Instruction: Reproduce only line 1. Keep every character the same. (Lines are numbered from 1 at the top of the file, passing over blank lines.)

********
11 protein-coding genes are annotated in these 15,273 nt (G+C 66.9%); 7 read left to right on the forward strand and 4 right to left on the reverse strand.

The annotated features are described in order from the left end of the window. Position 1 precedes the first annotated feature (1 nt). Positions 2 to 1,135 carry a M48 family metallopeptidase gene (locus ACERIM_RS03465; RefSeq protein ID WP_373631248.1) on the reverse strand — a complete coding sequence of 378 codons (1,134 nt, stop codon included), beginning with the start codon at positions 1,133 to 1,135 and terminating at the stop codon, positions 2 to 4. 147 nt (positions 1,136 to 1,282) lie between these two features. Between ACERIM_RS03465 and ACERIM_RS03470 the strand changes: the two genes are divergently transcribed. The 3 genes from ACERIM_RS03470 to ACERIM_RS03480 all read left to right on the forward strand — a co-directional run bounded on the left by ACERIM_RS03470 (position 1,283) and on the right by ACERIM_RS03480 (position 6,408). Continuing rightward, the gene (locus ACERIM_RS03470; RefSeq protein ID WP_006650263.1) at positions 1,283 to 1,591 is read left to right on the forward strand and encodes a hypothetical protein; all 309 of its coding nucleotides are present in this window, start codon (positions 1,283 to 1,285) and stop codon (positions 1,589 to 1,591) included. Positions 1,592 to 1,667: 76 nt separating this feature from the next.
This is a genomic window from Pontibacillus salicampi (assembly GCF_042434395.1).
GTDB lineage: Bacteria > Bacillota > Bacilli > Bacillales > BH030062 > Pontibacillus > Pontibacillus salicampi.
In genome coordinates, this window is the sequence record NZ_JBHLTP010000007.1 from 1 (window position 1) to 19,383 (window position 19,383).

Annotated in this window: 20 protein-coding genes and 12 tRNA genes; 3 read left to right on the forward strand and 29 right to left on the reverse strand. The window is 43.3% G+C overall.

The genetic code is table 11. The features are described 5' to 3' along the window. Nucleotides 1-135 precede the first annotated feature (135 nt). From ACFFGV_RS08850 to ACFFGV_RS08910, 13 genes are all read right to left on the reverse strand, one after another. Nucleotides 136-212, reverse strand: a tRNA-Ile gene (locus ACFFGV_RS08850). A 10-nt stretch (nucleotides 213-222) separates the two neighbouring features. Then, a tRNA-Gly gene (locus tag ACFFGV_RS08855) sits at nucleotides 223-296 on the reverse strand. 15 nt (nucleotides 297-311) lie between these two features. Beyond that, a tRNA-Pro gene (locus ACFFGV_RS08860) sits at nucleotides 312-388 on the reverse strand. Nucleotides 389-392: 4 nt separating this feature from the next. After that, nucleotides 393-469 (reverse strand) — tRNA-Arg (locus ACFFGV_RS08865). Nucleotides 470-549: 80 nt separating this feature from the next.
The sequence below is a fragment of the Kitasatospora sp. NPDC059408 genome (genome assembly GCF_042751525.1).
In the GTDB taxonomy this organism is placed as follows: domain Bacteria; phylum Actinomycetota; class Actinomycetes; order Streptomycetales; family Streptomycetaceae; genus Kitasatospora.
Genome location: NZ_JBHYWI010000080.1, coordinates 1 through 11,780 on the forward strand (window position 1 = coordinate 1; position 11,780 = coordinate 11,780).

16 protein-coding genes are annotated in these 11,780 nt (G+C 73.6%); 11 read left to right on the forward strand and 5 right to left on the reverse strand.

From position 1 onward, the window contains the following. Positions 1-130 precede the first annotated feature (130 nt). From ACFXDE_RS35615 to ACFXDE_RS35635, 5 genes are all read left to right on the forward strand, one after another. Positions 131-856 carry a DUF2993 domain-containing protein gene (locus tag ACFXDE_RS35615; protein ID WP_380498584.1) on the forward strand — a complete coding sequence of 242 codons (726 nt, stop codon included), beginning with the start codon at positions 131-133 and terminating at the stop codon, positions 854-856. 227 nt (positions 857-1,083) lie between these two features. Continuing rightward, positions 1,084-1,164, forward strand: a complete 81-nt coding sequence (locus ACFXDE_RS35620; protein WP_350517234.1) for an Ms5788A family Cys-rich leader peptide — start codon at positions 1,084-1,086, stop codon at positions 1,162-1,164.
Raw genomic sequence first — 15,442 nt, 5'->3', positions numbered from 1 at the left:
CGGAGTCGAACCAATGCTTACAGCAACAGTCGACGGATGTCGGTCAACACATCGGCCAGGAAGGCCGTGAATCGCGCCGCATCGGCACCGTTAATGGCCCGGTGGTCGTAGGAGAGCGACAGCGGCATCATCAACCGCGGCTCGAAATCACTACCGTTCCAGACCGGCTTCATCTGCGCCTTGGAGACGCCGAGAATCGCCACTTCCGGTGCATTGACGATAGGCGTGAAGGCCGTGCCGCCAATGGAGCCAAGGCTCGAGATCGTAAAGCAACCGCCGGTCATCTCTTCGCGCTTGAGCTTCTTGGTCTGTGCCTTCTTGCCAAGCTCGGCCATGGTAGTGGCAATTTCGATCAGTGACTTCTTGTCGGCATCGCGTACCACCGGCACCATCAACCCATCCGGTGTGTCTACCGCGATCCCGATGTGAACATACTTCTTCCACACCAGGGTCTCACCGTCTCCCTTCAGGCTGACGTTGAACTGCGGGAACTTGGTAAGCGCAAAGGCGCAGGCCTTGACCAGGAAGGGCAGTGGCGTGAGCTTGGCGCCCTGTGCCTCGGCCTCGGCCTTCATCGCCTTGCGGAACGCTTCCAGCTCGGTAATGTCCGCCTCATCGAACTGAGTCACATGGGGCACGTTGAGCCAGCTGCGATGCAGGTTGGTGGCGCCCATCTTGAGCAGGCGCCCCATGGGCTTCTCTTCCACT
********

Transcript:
11 protein-coding genes are annotated in these 15,273 nt (G+C 66.9%); 7 read left to right on the forward strand and 4 right to left on the reverse strand.